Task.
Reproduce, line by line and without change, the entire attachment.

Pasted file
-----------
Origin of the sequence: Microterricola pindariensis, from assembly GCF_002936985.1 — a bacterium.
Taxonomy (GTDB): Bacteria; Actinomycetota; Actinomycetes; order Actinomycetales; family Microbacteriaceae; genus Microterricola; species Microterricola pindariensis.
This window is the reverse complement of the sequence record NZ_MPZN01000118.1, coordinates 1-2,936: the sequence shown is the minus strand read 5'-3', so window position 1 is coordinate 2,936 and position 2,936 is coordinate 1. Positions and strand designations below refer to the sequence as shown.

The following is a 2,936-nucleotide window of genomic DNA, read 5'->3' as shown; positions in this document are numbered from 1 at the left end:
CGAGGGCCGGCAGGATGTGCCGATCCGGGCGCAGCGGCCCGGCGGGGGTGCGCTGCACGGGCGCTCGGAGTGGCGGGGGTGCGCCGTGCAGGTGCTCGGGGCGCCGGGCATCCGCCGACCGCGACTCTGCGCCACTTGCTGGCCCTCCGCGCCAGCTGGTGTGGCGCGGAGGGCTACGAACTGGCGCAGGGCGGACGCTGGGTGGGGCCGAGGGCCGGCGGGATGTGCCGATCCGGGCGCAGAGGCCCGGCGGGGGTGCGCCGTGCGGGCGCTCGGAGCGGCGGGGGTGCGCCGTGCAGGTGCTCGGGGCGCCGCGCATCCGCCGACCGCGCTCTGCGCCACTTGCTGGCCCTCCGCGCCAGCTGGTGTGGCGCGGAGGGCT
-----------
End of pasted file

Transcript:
Origin of the sequence: Microterricola pindariensis, from assembly GCF_002936985.1 — a bacterium.
Taxonomy (GTDB): Bacteria; Actinomycetota; Actinomycetes; order Actinomycetales; family Microbacteriaceae; genus Microterricola; species Microterricola pindariensis.
This window is the reverse complement of the sequence record NZ_MPZN01000118.1, coordinates 1-2,936: the sequence shown is the minus strand read 5'-3', so window position 1 is coordinate 2,936 and position 2,936 is coordinate 1. Positions and strand designations below refer to the sequence as shown.

The following is a 2,936-nucleotide window of genomic DNA, read 5'->3' as shown; positions in this document are numbered from 1 at the left end:
CGAGGGCCGGCAGGATGTGCCGATCCGGGCGCAGCGGCCCGGCGGGGGTGCGCTGCACGGGCGCTCGGAGTGGCGGGGGTGCGCCGTGCAGGTGCTCGGGGCGCCGGGCATCCGCCGACCGCGACTCTGCGCCACTTGCTGGCCCTCCGCGCCAGCTGGTGTGGCGCGGAGGGCTACGAACTGGCGCAGGGCGGACGCTGGGTGGGGCCGAGGGCCGGCGGGATGTGCCGATCCGGGCGCAGAGGCCCGGCGGGGGTGCGCCGTGCGGGCGCTCGGAGCGGCGGGGGTGCGCCGTGCAGGTGCTCGGGGCGCCGCGCATCCGCCGACCGCGCTCTGCGCCACTTGCTGGCCCTCCGCGCCAGCTGGTGTGGCGCGGAGGGCT